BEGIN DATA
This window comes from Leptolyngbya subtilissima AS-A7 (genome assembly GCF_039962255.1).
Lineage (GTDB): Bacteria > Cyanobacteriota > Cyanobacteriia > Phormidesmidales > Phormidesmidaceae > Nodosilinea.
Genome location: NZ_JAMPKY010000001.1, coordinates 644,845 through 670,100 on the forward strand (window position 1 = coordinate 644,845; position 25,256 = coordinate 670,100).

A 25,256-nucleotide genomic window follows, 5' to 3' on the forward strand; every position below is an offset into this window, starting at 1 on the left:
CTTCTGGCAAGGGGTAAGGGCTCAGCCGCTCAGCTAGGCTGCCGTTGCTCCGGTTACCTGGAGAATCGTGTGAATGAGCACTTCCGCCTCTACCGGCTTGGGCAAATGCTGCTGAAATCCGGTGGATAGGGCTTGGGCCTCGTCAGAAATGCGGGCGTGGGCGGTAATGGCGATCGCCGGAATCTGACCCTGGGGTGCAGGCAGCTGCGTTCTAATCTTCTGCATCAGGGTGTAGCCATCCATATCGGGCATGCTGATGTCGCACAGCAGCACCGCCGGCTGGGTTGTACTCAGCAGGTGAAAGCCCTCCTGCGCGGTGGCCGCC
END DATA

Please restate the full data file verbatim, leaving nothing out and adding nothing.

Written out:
This window comes from Leptolyngbya subtilissima AS-A7 (genome assembly GCF_039962255.1).
Lineage (GTDB): Bacteria > Cyanobacteriota > Cyanobacteriia > Phormidesmidales > Phormidesmidaceae > Nodosilinea.
Genome location: NZ_JAMPKY010000001.1, coordinates 644,845 through 670,100 on the forward strand (window position 1 = coordinate 644,845; position 25,256 = coordinate 670,100).

A 25,256-nucleotide genomic window follows, 5' to 3' on the forward strand; every position below is an offset into this window, starting at 1 on the left:
CTTCTGGCAAGGGGTAAGGGCTCAGCCGCTCAGCTAGGCTGCCGTTGCTCCGGTTACCTGGAGAATCGTGTGAATGAGCACTTCCGCCTCTACCGGCTTGGGCAAATGCTGCTGAAATCCGGTGGATAGGGCTTGGGCCTCGTCAGAAATGCGGGCGTGGGCGGTAATGGCGATCGCCGGAATCTGACCCTGGGGTGCAGGCAGCTGCGTTCTAATCTTCTGCATCAGGGTGTAGCCATCCATATCGGGCATGCTGATGTCGCACAGCAGCACCGCCGGCTGGGTTGTACTCAGCAGGTGAAAGCCCTCCTGCGCGGTGGCCGCC